Recent Canadian statistics demonstrated that in 2020, there were 597,000 individuals living with dementia. This number is projected to reach 955,900 by 2030. It is estimated that the annual cost of dementia on the Canadian healthcare system and the Canadian economy as a whole is 10.4 billion.
There has been more attention recently on anti-inflammatory eating patterns and their impact on cognitive health, particularly in the treatment and prevention of Alzheimer’s and dementia. While diet alone cannot prevent or cure Alzheimer’s disease, research suggests that certain dietary choices may help reduce the risk of cognitive decline and support overall brain health.
There are a few dietary patterns that have been studied for their associated potential benefits for brain health and Alzheimer’s Disease including the Mediterranean Diet, the MIND Diet, the DASH diet, and an Anti-inflammatory Diet. Each of these eating patterns have key foundations in common:
- Including healthy fats, with a focus on omega 3 fatty acids: Focus on regularly including fatty fish like salmon, flaxseeds, chia seeds, and walnuts. These foods are rich in omega 3 fatty acids, which have been associated with lowered inflammation and a reduced risk of cognitive decline. Other food sources of healthy fats include olive oil, avocadoes, nuts, and seeds. On the other hand, aim to avoid trans fats in your eating pattern (primarily found in processed foods and fried foods), as these fats have been associated with increasing inflammation in the body and increasing risk of cognitive decline.
- Choosing whole grains and lower glycemic carbohydrates: Anti-inflammatory eating patterns often opt for whole grains like quinoa, brown rice, whole wheat, and oats instead of refined grains. This is because whole grains contain more fiber and other nutrients that support gut health and reduce inflammation. These foods are also lower on the Glycemic Index, meaning these foods have a lower impact on blood sugar levels. High blood sugar levels and insulin resistance have been linked to cognitive decline and Alzheimer’s disease. As an additional benefit, high-fibre whole grains are more filling and satiating than their refined counterparts, leading to more fullness and satisfaction at meals and support in maintaining a healthy weight.
- Adding COLOUR with fruits and veggies: I always describe fruits and veggies as your “multivitamin in food form”! The more colour and variety you can get on your plate, the more diversity you are feeding your body when it comes to antioxidants and phytochemicals with mega anti-inflammatory properties. In particular, berries (such as blueberries and strawberries) and dark leafy greens (such as spinach, kale, and collard greens) have been promoted for cognitive health due to their rich antioxidant profiles that are associated with improved cognitive function.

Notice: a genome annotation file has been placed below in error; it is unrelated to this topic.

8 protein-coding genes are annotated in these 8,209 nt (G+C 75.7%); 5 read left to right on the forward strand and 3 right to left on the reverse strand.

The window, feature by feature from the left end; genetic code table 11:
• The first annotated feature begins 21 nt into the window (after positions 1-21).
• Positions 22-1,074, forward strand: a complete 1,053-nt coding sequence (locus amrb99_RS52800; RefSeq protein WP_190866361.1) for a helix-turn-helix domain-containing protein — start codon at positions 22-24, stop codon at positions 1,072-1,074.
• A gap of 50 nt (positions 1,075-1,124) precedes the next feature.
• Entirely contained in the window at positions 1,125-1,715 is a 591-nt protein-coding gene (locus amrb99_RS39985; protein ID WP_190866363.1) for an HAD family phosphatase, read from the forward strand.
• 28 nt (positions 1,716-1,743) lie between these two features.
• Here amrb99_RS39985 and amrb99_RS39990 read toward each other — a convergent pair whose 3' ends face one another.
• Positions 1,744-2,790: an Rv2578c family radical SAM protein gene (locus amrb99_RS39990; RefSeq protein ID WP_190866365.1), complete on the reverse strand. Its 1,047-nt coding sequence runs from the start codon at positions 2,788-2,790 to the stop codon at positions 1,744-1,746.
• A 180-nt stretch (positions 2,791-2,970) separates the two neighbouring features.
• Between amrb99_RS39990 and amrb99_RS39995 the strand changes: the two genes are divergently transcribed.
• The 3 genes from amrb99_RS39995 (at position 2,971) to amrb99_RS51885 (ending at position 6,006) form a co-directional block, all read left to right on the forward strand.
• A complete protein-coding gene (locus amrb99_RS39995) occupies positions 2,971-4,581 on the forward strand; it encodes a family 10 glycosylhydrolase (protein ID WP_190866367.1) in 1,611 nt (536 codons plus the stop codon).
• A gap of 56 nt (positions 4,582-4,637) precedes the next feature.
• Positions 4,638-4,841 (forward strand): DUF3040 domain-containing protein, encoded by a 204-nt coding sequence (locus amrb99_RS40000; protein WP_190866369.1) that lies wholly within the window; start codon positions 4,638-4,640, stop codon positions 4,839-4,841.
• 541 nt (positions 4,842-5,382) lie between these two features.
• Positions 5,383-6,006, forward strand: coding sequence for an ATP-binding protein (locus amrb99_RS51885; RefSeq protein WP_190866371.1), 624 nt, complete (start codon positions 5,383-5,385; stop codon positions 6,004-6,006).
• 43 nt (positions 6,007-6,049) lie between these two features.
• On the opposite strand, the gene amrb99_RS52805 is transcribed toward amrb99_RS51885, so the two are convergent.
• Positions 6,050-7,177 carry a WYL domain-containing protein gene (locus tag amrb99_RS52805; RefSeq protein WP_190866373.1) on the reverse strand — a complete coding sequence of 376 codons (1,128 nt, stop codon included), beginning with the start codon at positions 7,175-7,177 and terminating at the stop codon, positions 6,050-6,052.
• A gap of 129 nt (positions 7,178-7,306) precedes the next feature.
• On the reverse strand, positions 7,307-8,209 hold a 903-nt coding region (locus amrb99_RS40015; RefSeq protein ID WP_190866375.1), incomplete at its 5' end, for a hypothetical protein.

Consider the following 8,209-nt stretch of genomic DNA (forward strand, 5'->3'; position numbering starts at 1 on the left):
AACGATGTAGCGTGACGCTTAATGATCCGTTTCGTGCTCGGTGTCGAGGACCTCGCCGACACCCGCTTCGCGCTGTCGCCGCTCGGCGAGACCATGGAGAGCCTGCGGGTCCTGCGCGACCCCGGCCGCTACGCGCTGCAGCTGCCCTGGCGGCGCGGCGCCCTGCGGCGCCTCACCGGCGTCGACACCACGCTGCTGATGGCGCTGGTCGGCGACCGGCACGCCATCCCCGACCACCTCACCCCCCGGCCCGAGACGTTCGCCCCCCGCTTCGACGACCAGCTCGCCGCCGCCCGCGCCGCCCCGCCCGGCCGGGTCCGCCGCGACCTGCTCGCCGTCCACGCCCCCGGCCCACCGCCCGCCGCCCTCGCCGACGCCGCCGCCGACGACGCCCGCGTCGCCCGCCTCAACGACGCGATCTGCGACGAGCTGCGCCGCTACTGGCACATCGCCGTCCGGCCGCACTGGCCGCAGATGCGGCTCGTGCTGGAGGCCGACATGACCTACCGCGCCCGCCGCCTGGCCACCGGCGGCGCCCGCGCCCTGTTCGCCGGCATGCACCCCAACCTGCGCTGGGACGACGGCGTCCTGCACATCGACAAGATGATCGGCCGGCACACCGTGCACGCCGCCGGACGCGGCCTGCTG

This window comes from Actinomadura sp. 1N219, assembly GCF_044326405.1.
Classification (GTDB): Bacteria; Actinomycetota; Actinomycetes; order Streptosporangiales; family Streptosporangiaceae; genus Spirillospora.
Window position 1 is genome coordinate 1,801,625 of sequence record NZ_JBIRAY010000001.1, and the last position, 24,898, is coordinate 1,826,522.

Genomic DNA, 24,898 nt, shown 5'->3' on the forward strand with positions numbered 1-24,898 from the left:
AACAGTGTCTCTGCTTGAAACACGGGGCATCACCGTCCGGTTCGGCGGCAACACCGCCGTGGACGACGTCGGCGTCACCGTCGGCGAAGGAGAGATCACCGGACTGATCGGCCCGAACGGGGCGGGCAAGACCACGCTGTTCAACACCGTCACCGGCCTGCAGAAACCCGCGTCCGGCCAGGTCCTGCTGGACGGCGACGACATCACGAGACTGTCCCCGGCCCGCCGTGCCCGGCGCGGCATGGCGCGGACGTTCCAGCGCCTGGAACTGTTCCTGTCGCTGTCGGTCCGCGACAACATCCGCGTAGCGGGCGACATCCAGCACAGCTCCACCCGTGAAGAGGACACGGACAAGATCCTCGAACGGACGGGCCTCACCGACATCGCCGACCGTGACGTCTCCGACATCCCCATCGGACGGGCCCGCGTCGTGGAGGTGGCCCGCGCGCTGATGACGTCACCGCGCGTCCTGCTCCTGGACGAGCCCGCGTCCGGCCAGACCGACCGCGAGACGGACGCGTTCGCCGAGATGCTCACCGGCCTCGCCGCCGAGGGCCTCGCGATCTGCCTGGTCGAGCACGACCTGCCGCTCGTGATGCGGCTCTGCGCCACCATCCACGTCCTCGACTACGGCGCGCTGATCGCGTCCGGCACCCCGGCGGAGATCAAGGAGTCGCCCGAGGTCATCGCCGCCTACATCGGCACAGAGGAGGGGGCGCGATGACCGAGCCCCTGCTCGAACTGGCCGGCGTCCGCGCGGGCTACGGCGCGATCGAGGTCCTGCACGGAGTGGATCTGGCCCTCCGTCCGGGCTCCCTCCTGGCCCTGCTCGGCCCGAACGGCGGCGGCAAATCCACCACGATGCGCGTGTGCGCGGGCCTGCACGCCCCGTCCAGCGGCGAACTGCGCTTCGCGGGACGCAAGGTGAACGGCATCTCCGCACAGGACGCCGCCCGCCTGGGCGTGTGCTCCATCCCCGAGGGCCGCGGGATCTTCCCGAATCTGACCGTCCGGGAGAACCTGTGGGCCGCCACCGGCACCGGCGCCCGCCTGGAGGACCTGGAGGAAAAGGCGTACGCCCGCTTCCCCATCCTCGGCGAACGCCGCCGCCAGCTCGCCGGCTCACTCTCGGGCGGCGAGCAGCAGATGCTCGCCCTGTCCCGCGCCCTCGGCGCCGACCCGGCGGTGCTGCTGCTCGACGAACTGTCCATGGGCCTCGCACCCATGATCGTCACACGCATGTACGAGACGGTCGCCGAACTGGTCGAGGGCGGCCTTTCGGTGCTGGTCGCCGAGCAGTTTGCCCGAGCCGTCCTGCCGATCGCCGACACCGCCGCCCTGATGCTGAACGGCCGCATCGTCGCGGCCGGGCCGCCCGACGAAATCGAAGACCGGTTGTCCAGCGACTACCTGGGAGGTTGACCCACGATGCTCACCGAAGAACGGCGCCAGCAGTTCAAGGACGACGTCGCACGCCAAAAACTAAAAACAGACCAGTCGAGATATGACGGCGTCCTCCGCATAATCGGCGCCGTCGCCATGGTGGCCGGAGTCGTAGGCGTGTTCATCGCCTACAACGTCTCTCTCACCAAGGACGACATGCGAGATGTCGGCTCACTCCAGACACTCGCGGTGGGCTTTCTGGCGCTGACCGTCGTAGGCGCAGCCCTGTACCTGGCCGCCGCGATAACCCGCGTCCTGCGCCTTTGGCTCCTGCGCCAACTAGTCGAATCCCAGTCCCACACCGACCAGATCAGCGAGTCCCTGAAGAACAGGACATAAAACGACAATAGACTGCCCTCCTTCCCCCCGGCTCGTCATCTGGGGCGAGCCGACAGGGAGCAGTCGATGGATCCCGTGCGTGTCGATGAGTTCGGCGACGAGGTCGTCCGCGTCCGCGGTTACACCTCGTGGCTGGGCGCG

- Focusing on lean protein and plant-based protein: leaner animal proteins such as chicken, turkey, and fish contain lower amounts of saturated fat.Higher intakes of saturated fat have been linked to an increased risk of chronic health conditions. By choosing leaner proteins, you are ensuring that you get enough protein, which is essential for muscle and brain health, while limiting other pro-inflammatory compounds, like saturated fat. If you do choose to consume red meat, opt for leaner cuts, trim any visible fat, and enjoy it in moderation! Eating patterns studied for cognitive health also encourage the regular inclusion of plant-based proteins such as legumes, beans, nuts and seeds. Plant-based proteins are a “dynamic duo” of protein and fibre – both of which support overall health and may have positive effects on brain function.
- Experiment with nutrient “boosters”: Green, oolong, and black tea all contain molecules called catechins that can reduce inflammation. Spices such as turmeric, basil, rosemary, cayenne, cinnamon, and ginger contain inflammation-reducing polyphenols. Turmeric, in particular, contains curcumin, which has been studied for its potential to reduce inflammation in the brain.
Wondering how you can practically incorporate these concepts of anti-inflammatory eating into your daily eating patterns? Below are a few suggestions to try!
- Enjoy fatty fish like salmon, arctic char or steelhead trout twice a week. This marinade is delicious!
- Look for a sprouted grain bread for a tasty whole grain option. We love Silver Hills Bakery bread for their awesome protein and fibre content!
- Pick a new fruit or vegetable at the grocery store and incorporate it into a recipe. I love this guide for finding seasonal produce.
- Plan a “meatless meal” one time this week for lunch or dinner.
- Add ginger and turmeric to your next stir fry for flavour and a nutrient boost.
If you’re looking for more individualized assessment and nutrition guidance, I would encourage you to book an appointment with our Preventous Dietitian team – we’re here to support you!